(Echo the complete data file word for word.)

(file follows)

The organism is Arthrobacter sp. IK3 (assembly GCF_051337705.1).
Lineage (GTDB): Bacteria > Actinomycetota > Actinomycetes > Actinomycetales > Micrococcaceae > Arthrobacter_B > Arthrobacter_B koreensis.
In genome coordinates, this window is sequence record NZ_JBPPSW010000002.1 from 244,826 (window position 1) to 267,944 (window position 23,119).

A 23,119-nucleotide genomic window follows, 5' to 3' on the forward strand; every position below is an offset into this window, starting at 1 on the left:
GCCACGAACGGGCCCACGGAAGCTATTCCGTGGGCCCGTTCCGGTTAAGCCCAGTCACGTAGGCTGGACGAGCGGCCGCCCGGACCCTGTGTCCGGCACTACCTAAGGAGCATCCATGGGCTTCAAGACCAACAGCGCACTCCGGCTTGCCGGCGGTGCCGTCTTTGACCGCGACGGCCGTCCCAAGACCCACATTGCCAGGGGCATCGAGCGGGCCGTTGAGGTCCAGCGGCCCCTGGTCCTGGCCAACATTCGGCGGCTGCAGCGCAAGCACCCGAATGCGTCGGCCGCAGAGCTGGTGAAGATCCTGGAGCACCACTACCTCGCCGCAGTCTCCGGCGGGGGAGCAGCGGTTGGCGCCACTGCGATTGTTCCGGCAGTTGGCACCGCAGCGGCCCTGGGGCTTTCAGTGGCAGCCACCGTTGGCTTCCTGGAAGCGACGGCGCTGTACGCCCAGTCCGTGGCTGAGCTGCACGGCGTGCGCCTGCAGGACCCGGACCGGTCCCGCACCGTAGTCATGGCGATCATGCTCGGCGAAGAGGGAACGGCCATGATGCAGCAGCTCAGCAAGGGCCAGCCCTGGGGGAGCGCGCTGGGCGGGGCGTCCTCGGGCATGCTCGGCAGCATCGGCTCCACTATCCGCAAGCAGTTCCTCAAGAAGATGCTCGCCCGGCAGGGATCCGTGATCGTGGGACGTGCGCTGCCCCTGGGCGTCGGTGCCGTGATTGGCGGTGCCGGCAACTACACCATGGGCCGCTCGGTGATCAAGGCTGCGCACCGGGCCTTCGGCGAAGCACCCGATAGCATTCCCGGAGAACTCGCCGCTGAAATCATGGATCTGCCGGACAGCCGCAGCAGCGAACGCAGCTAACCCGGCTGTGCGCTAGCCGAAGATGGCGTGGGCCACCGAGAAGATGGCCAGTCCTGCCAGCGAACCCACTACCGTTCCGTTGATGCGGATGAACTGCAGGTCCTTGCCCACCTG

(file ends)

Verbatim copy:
The organism is Arthrobacter sp. IK3 (assembly GCF_051337705.1).
Lineage (GTDB): Bacteria > Actinomycetota > Actinomycetes > Actinomycetales > Micrococcaceae > Arthrobacter_B > Arthrobacter_B koreensis.
In genome coordinates, this window is sequence record NZ_JBPPSW010000002.1 from 244,826 (window position 1) to 267,944 (window position 23,119).

A 23,119-nucleotide genomic window follows, 5' to 3' on the forward strand; every position below is an offset into this window, starting at 1 on the left:
GCCACGAACGGGCCCACGGAAGCTATTCCGTGGGCCCGTTCCGGTTAAGCCCAGTCACGTAGGCTGGACGAGCGGCCGCCCGGACCCTGTGTCCGGCACTACCTAAGGAGCATCCATGGGCTTCAAGACCAACAGCGCACTCCGGCTTGCCGGCGGTGCCGTCTTTGACCGCGACGGCCGTCCCAAGACCCACATTGCCAGGGGCATCGAGCGGGCCGTTGAGGTCCAGCGGCCCCTGGTCCTGGCCAACATTCGGCGGCTGCAGCGCAAGCACCCGAATGCGTCGGCCGCAGAGCTGGTGAAGATCCTGGAGCACCACTACCTCGCCGCAGTCTCCGGCGGGGGAGCAGCGGTTGGCGCCACTGCGATTGTTCCGGCAGTTGGCACCGCAGCGGCCCTGGGGCTTTCAGTGGCAGCCACCGTTGGCTTCCTGGAAGCGACGGCGCTGTACGCCCAGTCCGTGGCTGAGCTGCACGGCGTGCGCCTGCAGGACCCGGACCGGTCCCGCACCGTAGTCATGGCGATCATGCTCGGCGAAGAGGGAACGGCCATGATGCAGCAGCTCAGCAAGGGCCAGCCCTGGGGGAGCGCGCTGGGCGGGGCGTCCTCGGGCATGCTCGGCAGCATCGGCTCCACTATCCGCAAGCAGTTCCTCAAGAAGATGCTCGCCCGGCAGGGATCCGTGATCGTGGGACGTGCGCTGCCCCTGGGCGTCGGTGCCGTGATTGGCGGTGCCGGCAACTACACCATGGGCCGCTCGGTGATCAAGGCTGCGCACCGGGCCTTCGGCGAAGCACCCGATAGCATTCCCGGAGAACTCGCCGCTGAAATCATGGATCTGCCGGACAGCCGCAGCAGCGAACGCAGCTAACCCGGCTGTGCGCTAGCCGAAGATGGCGTGGGCCACCGAGAAGATGGCCAGTCCTGCCAGCGAACCCACTACCGTTCCGTTGATGCGGATGAACTGCAGGTCCTTGCCCACCTG